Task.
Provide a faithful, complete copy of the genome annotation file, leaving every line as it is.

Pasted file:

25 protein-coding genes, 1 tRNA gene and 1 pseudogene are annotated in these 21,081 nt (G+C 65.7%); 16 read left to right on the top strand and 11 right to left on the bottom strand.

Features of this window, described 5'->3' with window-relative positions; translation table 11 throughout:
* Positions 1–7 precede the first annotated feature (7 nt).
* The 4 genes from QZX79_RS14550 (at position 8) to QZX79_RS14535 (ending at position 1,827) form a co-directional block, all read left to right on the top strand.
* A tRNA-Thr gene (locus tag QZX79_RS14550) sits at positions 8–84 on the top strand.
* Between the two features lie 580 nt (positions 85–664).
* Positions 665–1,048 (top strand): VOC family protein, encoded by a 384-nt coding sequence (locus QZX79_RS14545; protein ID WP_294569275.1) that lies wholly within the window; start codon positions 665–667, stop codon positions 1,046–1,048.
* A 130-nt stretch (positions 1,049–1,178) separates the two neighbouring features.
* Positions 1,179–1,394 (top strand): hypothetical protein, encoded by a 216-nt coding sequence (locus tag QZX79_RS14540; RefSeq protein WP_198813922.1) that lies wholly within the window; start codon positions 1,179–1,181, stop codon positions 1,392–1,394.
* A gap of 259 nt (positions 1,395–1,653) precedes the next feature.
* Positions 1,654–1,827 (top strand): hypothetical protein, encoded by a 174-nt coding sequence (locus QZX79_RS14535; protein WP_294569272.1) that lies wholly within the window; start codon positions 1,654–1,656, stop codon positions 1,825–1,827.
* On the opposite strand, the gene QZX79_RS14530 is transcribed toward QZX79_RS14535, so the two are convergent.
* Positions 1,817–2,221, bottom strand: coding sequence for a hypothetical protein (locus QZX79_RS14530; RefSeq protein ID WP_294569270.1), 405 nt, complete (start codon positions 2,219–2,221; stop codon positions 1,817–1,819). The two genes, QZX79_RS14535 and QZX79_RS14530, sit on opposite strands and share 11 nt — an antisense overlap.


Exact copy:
25 protein-coding genes, 1 tRNA gene and 1 pseudogene are annotated in these 21,081 nt (G+C 65.7%); 16 read left to right on the top strand and 11 right to left on the bottom strand.

Features of this window, described 5'->3' with window-relative positions; translation table 11 throughout:
* Positions 1–7 precede the first annotated feature (7 nt).
* The 4 genes from QZX79_RS14550 (at position 8) to QZX79_RS14535 (ending at position 1,827) form a co-directional block, all read left to right on the top strand.
* A tRNA-Thr gene (locus tag QZX79_RS14550) sits at positions 8–84 on the top strand.
* Between the two features lie 580 nt (positions 85–664).
* Positions 665–1,048 (top strand): VOC family protein, encoded by a 384-nt coding sequence (locus QZX79_RS14545; protein ID WP_294569275.1) that lies wholly within the window; start codon positions 665–667, stop codon positions 1,046–1,048.
* A 130-nt stretch (positions 1,049–1,178) separates the two neighbouring features.
* Positions 1,179–1,394 (top strand): hypothetical protein, encoded by a 216-nt coding sequence (locus tag QZX79_RS14540; RefSeq protein WP_198813922.1) that lies wholly within the window; start codon positions 1,179–1,181, stop codon positions 1,392–1,394.
* A gap of 259 nt (positions 1,395–1,653) precedes the next feature.
* Positions 1,654–1,827 (top strand): hypothetical protein, encoded by a 174-nt coding sequence (locus QZX79_RS14535; protein WP_294569272.1) that lies wholly within the window; start codon positions 1,654–1,656, stop codon positions 1,825–1,827.
* On the opposite strand, the gene QZX79_RS14530 is transcribed toward QZX79_RS14535, so the two are convergent.
* Positions 1,817–2,221, bottom strand: coding sequence for a hypothetical protein (locus QZX79_RS14530; RefSeq protein ID WP_294569270.1), 405 nt, complete (start codon positions 2,219–2,221; stop codon positions 1,817–1,819). The two genes, QZX79_RS14535 and QZX79_RS14530, sit on opposite strands and share 11 nt — an antisense overlap.